Tuesday, 7 April 2015

Catching Moles By Hand- it is not for me...



8th April 2015


I think I should become a mole hunter. But the problem is they are nice animals and I am not a killer and I love wild animals. But what is more my every day life is city - based so I am afraid of moles. Maybe it is strange but true. I am afraid of mice, lizards, toads. But I love spiders and fly so I am a strange personality.... I love big animals like cows and pigs... 

This mole lives in an underground tunnel system, which it constantly extends. It uses these tunnels to hunt its prey. Under normal conditions the displaced earth is pushed to the surface, resulting in the characteristic molehills. It feeds mainly on earthworms, but also on insectscentipedes and even mice and shrews. Its saliva contains toxins which paralyze earthworms in particular.
It has a cylindrical body and is around 12 cm (5 inches) long. Females are typically smaller than males. The eyes are small and hidden behind fur, while the ears are just small ridges in the skin. The fur is usually dark grey, but the actual range of colors is larger, as due to the subterranean habits there is no disadvantage in having off-colored fur. European moles with whitelight greytantaupe, and black fur have all been reported

While moles are typically found in tunnel systems, the European mole is not exclusively an underground dweller. In the spring and early summer when the young moles leave their mothers' burrows they must find new territory. This forces them to leave their burrow and they can either make new tunnel systems or enter existing systems. In the summer time, however, they will likely burrow much more superficially. The superficial burrowing could be due in part to the soil that is much harder, which makes burrowing a greater challenge.
T. europaea have also been found to spend a lot of time at the sides of drainage lines and streams but do not inhabit flooded or dry soils. However, dry areas do become important when their normal habitats become flooded. Factors such as the type of soil, vegetation present, and altitude have no effect on the areas that moles choose to inhabit. The one factor that does greatly influence the mole population in a specific area is the abundance of earthworms. One would expect for the earthworm population to decrease as the moles feed, however no research has shown this to be true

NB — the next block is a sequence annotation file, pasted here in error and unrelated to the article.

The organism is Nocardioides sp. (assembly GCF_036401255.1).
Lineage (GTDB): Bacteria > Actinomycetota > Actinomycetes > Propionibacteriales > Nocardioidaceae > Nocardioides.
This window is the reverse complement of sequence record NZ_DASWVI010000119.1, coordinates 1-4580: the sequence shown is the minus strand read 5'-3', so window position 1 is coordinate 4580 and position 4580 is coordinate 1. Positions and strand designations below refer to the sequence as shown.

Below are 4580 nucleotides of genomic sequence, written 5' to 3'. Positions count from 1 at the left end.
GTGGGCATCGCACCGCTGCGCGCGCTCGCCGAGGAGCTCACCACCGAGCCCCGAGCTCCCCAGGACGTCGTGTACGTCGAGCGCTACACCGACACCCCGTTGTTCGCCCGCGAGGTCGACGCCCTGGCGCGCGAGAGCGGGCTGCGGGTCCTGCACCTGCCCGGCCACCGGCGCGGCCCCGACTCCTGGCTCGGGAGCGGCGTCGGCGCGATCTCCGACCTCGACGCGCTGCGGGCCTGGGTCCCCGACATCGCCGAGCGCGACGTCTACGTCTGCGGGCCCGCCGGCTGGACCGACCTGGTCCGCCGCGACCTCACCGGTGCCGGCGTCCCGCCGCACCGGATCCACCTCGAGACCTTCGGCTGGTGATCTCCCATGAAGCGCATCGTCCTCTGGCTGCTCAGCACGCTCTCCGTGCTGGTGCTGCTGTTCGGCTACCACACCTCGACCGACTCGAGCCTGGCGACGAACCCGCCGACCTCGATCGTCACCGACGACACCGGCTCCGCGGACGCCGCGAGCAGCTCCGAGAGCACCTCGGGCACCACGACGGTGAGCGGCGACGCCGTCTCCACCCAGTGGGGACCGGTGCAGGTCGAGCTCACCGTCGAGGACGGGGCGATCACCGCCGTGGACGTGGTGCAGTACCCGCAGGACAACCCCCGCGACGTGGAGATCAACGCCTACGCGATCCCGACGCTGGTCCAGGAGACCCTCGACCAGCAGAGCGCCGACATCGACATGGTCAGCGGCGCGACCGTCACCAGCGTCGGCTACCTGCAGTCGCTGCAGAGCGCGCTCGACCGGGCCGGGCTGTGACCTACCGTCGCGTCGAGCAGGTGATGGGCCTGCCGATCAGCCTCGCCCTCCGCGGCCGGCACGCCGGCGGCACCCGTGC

So what should I do with my moles who adopt my backyard as their home....? 

Have a nice day..





8 comments:

  1. a gardening friend of mine is using daffodils to drive them away from her yard and garden. apparently they don't like them much.

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    Replies
    1. I am sure you are right but my moles damaged my dafodils,too.

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  2. Replies
    1. Andrew, I do my best you will be satisfied.

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  3. It bites! Even though it looks cute, I wouldn't dare touch it. We do not have mole problems here.
    http://chingchailah.blogspot.com/

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  4. I don't much like spiders, but am only afraid of tarantulas and the like. I don't mind most of the other animals you've mentioned and I find moles adorable, but they mess they make to lawns and gardens would drive me crazy. Live traps...

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    Replies
    1. Mitchell, I hate them but your opinion is different. I understand you but my garden is damaged,..

      Delete